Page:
Q&A: Robby O’Connor – 2011 FOX-NYTVF Sitcom Script Winner
Since the deadline for the FOX-NYTVF Sitcom Script Contest was last week, I figured it would be a good time to hear from last year’s winner, Robby O’Connor. I was really excited to interview Robby, as the contest is pretty much the only one in which the prize is a $25K development deal. I was curious what exactly the “development deal” entailed and how Robby’s life had changed because of the win. Let’s get on with it:
The Writer: Robby O’Connor
Evan (ES): Tell everyone a little bit about yourself…Who are you?
Robby (RO): I’m a New Yorker born-and-raised and live here still (in Long Island City). A big part of my writing education came from working in film – first at Paramount’s New York book office and then at Dimension Films.
Working in film was great, but when your job is being critical of other people’s work, it’s hard to turn off that part of your brain and allow yourself to take a chance on the page. Once I’d decided I was going to write, I knew I needed to turn off that inner editor (not completely, but enough to be playful with ideas) and that meant NOT working in film anymore. I also knew I worked best in the mornings and needed a good night sleep, so I couldn’t be a bartender or anything. (Not that I know how to bartend.)
ES: I think one of the hardest choices writers have to make is whether or not to quit their day jobs to pursue writing. How did you end up supporting yourself?
RO: To make ends meet, I found a bunch of weird jobs on Craigslist. The first one I had was nannying for a family with six kids on the Upper East Side of Manhattan. I wasn’t responsible for all six at once; really I was one of maybe three or four people passing through the house at any given time, corralling these kids. It was pretty funny — the kids were four to thirteen years old and couldn’t figure me out. That I’d grown up in New York, went to a good college, but was now somehow their nanny just didn’t compute. I think the parents probably used me as a cautionary tale: “Don’t try to be a writer when you grow up or else you’ll end up like Robby.” Anyway, that job wore me down pretty quick, but I still do a lot of part-time work; writing isn’t paying the bills just yet.
ES: Once you realized that you wanted to be a writer, did you immediately gravitate to television or did you start out writing features?
RO: I stumbled on TV writing because I needed a really good voice sample. The first script I wrote – a feature – got me a manager, but it didn’t sell. It was an attempt at a broad sex comedy, but broad sex comedies that don’t sell aren’t good samples. I was pitching other feature ideas to a producer friend and nothing was gelling. In the process I wound up telling him about meeting my girlfriend online, internet dating, and the like. That friend pushed me to write a spec pilot about dating in New York. It’s pretty close to a zero-concept idea, but the thought was to write the hell out of it and have a solid voice sample. It was great advice.
ES: What television shows are you currently watching?
RO: For someone without a cable package, I watch a lot. Right now I’m tearing through Justified. I don’t think I could write an hour-long cable drama, but I love it when I find a good one. Like everyone, The Wire might be my favorite show, but I’ve been very happy with Breaking Bad too. ARCHER is also great.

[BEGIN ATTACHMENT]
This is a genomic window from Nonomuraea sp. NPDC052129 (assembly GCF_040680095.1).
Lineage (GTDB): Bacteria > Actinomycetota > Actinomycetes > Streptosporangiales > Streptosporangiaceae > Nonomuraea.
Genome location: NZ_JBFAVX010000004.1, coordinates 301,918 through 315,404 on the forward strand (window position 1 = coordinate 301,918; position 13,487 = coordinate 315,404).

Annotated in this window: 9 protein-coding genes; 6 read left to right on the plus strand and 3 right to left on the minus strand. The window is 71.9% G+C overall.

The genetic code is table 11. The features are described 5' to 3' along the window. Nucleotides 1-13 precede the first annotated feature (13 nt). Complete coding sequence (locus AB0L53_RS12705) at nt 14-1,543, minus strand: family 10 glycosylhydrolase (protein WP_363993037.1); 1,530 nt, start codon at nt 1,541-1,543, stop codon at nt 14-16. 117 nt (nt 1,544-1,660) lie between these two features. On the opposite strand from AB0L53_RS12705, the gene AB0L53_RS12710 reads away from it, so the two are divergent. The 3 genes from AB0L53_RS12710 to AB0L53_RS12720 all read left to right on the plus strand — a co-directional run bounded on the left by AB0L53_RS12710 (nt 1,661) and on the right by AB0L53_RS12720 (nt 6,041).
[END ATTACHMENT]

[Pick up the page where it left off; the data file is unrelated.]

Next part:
Then what else… well this week alone I’ve watched Mad Men, Veep, New Girl, Girls, Up All Night, 30 Rock, Parks and Recreation, Community, and The Good Wife. That covers it I think.
ES: What specs have you written and/or what shows do you plan to spec next?
RO: I wrote a spec episode of Californication a few years back when I took a class on TV writing. Aside from teaching me how to structure a thirty-minute comedy, I don’t think that sample has done a lot for me. From what I’m told and what I’m experiencing, TV is moving away from that. People are open to reading your spec pilot now. So yeah, right now I don’t have plans to spec any existing seriesezez [that's not a typo, that is how I'm going to refer to the plural of 'series' from now on].
The Script: Adulthood for Beginners
ES: In another interview you described Adulthood for Beginners as being kind of a Friends for this generation. Has the success of shows like New Girl and Happy Endings helped or hurt the development of your show?
RO: I’ve actually just started watching Happy Endings because someone told me my pilot would make a great sample for that show. I should have included Happy Endings above, it’s a great show.
I don’t really know if Happy Endings or New Girl’s existences are helping or hurting my show. They’re both great. The real take-away I have from them is that it would have been smart if my pilot had just a tiny bit more of a hook (like those shows do) to tell stories about friends (like those shows do).
ES: How long did it take to write?
RO: Six months? About a month was spent on characters and the outline and three more banging through a few drafts. The finishing touches came slowly over the last two months.
ES: How many pilots have you written?
RO: That was my first!
ES: Describe your writing process a little bit — Are you an outliner or do you simply start writing and let the story take over?
RO: I try to treat it as much like an office job as possible. I belong to a writing space (kind of like a private library with monthly dues) and on a good day work from 10am to 2pm. (The rest of the afternoon I do my freelance work to pay my bills.) Sometimes it’s not there and you’re better off reading magazines or going for a walk or anything to free up your mind. That’s the hard part for me; I wish I could always be in the middle of a draft and know that three hours spent at my computer is three hours closer to the finish line.